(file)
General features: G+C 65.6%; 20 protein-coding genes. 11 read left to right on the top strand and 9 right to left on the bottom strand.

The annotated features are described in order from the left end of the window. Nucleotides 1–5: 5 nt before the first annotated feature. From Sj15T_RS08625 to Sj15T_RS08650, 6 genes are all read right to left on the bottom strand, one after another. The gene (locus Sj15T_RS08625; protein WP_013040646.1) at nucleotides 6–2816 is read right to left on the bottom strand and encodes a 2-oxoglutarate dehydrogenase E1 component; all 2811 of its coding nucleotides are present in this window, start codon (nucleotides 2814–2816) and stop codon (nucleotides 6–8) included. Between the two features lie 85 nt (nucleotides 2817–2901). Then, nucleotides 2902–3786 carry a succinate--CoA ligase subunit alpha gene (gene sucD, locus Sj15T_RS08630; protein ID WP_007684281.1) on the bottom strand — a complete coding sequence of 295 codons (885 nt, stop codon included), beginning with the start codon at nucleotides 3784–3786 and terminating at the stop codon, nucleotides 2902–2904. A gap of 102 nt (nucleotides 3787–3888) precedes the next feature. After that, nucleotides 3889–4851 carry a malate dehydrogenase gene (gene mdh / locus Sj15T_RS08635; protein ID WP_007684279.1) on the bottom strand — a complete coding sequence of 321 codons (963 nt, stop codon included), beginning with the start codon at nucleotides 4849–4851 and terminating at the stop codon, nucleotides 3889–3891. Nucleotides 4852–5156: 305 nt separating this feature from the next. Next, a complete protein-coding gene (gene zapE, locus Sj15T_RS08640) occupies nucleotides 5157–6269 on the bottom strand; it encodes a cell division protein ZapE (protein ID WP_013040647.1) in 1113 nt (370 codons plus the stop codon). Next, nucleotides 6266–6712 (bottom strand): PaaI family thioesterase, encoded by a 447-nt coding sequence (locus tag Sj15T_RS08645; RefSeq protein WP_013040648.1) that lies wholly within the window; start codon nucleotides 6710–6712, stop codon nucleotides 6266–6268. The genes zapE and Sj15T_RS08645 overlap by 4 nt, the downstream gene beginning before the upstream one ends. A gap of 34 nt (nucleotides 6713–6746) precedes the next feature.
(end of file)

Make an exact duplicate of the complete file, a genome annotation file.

General features: G+C 65.6%; 20 protein-coding genes. 11 read left to right on the top strand and 9 right to left on the bottom strand.

The annotated features are described in order from the left end of the window. Nucleotides 1–5: 5 nt before the first annotated feature. From Sj15T_RS08625 to Sj15T_RS08650, 6 genes are all read right to left on the bottom strand, one after another. The gene (locus Sj15T_RS08625; protein WP_013040646.1) at nucleotides 6–2816 is read right to left on the bottom strand and encodes a 2-oxoglutarate dehydrogenase E1 component; all 2811 of its coding nucleotides are present in this window, start codon (nucleotides 2814–2816) and stop codon (nucleotides 6–8) included. Between the two features lie 85 nt (nucleotides 2817–2901). Then, nucleotides 2902–3786 carry a succinate--CoA ligase subunit alpha gene (gene sucD, locus Sj15T_RS08630; protein ID WP_007684281.1) on the bottom strand — a complete coding sequence of 295 codons (885 nt, stop codon included), beginning with the start codon at nucleotides 3784–3786 and terminating at the stop codon, nucleotides 2902–2904. A gap of 102 nt (nucleotides 3787–3888) precedes the next feature. After that, nucleotides 3889–4851 carry a malate dehydrogenase gene (gene mdh / locus Sj15T_RS08635; protein ID WP_007684279.1) on the bottom strand — a complete coding sequence of 321 codons (963 nt, stop codon included), beginning with the start codon at nucleotides 4849–4851 and terminating at the stop codon, nucleotides 3889–3891. Nucleotides 4852–5156: 305 nt separating this feature from the next. Next, a complete protein-coding gene (gene zapE, locus Sj15T_RS08640) occupies nucleotides 5157–6269 on the bottom strand; it encodes a cell division protein ZapE (protein ID WP_013040647.1) in 1113 nt (370 codons plus the stop codon). Next, nucleotides 6266–6712 (bottom strand): PaaI family thioesterase, encoded by a 447-nt coding sequence (locus tag Sj15T_RS08645; RefSeq protein WP_013040648.1) that lies wholly within the window; start codon nucleotides 6710–6712, stop codon nucleotides 6266–6268. The genes zapE and Sj15T_RS08645 overlap by 4 nt, the downstream gene beginning before the upstream one ends. A gap of 34 nt (nucleotides 6713–6746) precedes the next feature.